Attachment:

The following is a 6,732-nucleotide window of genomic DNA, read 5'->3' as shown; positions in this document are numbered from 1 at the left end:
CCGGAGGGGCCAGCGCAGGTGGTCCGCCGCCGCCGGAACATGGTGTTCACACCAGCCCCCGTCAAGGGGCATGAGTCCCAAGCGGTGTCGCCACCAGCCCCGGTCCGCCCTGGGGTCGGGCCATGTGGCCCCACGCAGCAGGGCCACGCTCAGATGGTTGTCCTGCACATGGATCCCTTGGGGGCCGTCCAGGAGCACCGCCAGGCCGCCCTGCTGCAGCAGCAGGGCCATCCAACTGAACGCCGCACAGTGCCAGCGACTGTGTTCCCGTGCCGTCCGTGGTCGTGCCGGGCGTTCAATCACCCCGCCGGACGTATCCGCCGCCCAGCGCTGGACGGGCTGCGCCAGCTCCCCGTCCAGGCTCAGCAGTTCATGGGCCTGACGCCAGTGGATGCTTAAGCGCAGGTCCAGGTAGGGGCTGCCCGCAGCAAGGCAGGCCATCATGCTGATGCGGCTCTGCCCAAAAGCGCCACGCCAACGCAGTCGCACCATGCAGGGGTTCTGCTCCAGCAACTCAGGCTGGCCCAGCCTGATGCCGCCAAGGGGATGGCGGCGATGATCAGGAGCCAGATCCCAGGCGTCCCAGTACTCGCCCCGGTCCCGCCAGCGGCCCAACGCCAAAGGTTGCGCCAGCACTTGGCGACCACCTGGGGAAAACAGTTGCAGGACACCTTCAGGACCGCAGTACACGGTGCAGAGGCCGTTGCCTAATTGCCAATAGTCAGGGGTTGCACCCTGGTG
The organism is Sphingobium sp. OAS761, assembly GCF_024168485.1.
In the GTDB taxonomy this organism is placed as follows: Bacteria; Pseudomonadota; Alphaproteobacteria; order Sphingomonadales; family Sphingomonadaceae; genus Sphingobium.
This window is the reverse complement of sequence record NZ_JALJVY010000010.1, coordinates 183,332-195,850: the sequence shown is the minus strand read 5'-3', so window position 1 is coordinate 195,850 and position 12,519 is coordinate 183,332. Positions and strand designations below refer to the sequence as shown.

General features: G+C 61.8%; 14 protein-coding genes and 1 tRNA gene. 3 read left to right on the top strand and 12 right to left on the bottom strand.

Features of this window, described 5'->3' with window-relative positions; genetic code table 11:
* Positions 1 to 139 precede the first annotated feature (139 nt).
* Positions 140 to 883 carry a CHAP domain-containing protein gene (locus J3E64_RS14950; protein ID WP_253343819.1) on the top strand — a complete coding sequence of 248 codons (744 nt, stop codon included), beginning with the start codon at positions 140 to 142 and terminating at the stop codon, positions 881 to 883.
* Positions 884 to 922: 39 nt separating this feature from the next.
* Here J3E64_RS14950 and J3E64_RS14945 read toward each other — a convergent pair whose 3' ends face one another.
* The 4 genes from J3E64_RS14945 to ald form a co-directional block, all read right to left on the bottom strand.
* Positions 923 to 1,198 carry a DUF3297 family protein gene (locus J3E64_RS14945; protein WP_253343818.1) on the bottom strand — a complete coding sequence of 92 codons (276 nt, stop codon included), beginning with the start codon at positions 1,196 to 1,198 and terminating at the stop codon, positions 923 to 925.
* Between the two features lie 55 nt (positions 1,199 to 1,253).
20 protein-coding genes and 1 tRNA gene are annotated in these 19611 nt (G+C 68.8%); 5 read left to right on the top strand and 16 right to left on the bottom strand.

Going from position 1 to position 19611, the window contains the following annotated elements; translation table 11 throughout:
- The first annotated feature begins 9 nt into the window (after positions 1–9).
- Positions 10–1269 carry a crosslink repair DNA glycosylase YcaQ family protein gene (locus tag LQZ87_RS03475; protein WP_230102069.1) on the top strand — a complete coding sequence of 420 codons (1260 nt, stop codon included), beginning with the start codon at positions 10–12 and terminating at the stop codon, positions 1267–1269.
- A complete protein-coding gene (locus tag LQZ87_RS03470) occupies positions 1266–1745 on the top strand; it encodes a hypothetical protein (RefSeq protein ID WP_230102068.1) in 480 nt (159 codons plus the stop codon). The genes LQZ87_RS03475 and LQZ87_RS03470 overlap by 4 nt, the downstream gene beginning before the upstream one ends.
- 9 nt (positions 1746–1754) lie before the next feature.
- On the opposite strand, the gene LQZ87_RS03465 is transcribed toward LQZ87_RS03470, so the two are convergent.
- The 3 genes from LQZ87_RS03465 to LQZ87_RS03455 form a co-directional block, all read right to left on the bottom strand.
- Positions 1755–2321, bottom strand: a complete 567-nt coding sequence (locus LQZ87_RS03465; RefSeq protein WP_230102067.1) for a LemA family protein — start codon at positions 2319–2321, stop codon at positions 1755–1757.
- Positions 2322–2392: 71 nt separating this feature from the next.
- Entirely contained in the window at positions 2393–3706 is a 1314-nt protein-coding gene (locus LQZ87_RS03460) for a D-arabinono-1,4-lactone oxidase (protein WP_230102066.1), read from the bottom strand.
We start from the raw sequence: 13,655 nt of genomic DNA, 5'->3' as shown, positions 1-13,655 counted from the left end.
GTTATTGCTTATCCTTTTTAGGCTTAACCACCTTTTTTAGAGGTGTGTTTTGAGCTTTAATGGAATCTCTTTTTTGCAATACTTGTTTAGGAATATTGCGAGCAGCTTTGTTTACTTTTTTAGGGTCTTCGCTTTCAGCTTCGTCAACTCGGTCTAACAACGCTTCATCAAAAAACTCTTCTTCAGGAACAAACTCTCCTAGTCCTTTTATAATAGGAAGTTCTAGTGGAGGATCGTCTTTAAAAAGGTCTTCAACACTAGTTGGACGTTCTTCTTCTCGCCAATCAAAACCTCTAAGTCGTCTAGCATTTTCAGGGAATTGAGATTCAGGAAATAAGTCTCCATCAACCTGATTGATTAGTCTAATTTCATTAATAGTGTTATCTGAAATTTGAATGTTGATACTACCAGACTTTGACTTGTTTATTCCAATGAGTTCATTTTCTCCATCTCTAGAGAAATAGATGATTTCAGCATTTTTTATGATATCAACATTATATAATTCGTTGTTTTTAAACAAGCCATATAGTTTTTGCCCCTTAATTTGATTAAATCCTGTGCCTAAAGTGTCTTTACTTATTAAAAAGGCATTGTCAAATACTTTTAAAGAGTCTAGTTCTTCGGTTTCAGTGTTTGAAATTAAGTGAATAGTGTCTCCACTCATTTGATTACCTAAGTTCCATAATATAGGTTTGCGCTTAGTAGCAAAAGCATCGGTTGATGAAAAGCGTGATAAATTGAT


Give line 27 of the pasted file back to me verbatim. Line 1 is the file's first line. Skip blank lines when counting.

GTTATTGCTTATCCTTTTTAGGCTTAACCACCTTTTTTAGAGGTGTGTTTTGAGCTTTAATGGAATCTCTTTTTTGCAATACTTGTTTAGGAATATTGCGAGCAGCTTTGTTTACTTTTTTAGGGTCTTCGCTTTCAGCTTCGTCAACTCGGTCTAACAACGCTTCATCAAAAAACTCTTCTTCAGGAACAAACTCTCCTAGTCCTTTTATAATAGGAAGTTCTAGTGGAGGATCGTCTTTAAAAAGGTCTTCAACACTAGTTGGACGTTCTTCTTCTCGCCAATCAAAACCTCTAAGTCGTCTAGCATTTTCAGGGAATTGAGATTCAGGAAATAAGTCTCCATCAACCTGATTGATTAGTCTAATTTCATTAATAGTGTTATCTGAAATTTGAATGTTGATACTACCAGACTTTGACTTGTTTATTCCAATGAGTTCATTTTCTCCATCTCTAGAGAAATAGATGATTTCAGCATTTTTTATGATATCAACATTATATAATTCGTTGTTTTTAAACAAGCCATATAGTTTTTGCCCCTTAATTTGATTAAATCCTGTGCCTAAAGTGTCTTTACTTATTAAAAAGGCATTGTCAAATACTTTTAAAGAGTCTAGTTCTTCGGTTTCAGTGTTTGAAATTAAGTGAATAGTGTCTCCACTCATTTGATTACCTAAGTTCCATAATATAGGTTTGCGCTTAGTAGCAAAAGCATCGGTTGATGAAAAGCGTGATAAATTGAT